Monday, March 9, 2015

Meeting a Living Legend

March 2, 2015 © Thomas J. Kollenborn. All Rights Reserved.

To the world, Ted DeGrazia was a gifted celebrity,
to the Indians of the Southwest, he was a friend.
However, to himself, he was simply a "working artist."
Ettore “Ted” DeGrazia died on September 17, 1982 in Tucson, Arizona. He was true aficionado of the mighty Superstition Mountains. At the time of DeGrazia’s death it was very difficult for me to write about him. I have always wanted to believe he was a true Western maverick; however his educational and business background emitted a somewhat different image.

Before I can honestly write about this it is important that I clarify my relationship with him. Ted had many people who just hung around him and I didn’t want to be classified as one of them. Therefore I kept my distance from him a majority of the time. DeGrazia and I had only one thing in common. We both were aficionados Superstition Mountain.

The first time I met Ted was in 1963. He was in Apache Junction to embark upon an expedition into the Superstition Wilderness Area. I don’t recall the exact circumstances of our first meeting. Either Slim Fogle or “Woody” Woodcock introduced me to him at First Water Trail Head. I was introduced as one of the cowboys that use to work for the Barkley Cattle Company.

DeGrazia at the time was interested in certain landmarks in the Superstitions. He chatted briefly with me about a couple of landmarks and various names they had. Old Slim Fogle usually packed DeGrazia into the region. On this particular day “Woody” Woodcock was doing the packing and guiding. DeGrazia was beginning to reach the apex of his art career in 1963, but was still relatively unknown. In our brief conversation I sensed his love for the area, however I felt he was promoting a stigma. You might say a self-guided stigma to associate with the wild and violent history of the region.  DeGrazia wanted to be stereotyped with the area and its violence. The “Old West” and its wild and wooly way was what DeGrazia was looking for.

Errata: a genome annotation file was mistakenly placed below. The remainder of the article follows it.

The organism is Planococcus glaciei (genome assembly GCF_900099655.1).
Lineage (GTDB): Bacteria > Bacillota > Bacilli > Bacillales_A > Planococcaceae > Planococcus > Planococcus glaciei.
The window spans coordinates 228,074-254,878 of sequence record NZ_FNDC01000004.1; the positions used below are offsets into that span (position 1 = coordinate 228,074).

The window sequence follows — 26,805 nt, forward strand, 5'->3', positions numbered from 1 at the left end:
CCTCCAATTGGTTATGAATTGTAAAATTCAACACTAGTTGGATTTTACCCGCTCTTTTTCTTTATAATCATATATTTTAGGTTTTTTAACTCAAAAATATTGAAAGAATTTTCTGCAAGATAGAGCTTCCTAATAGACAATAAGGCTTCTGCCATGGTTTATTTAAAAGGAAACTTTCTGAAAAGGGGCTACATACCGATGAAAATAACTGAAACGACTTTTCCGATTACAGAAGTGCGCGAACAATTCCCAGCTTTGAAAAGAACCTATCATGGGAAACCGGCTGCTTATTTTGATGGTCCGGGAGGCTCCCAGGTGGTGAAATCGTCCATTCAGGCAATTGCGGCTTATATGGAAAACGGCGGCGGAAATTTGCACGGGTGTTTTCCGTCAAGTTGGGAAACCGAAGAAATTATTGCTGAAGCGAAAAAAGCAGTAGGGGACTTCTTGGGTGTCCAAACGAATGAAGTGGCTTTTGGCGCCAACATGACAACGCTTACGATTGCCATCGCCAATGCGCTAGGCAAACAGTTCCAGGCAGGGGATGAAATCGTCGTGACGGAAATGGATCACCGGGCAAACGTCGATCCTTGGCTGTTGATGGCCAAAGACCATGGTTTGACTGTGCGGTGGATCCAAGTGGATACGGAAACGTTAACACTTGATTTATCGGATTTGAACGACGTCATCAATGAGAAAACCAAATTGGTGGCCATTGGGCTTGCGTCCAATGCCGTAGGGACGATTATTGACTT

Men and equipment had been assembled for this expedition and yet it did not appear the expedition was even going to get off the trailhead. Many of the participants were enjoying alcoholic beverages at the trailhead. After my brief conversation with DeGrazia I returned to my vehicle and watched the three-ring circus that was unfolding before my eyes. The DeGrazia entourage looked like a page out of Old West history with their pre-1900 costumes and ancient weapons.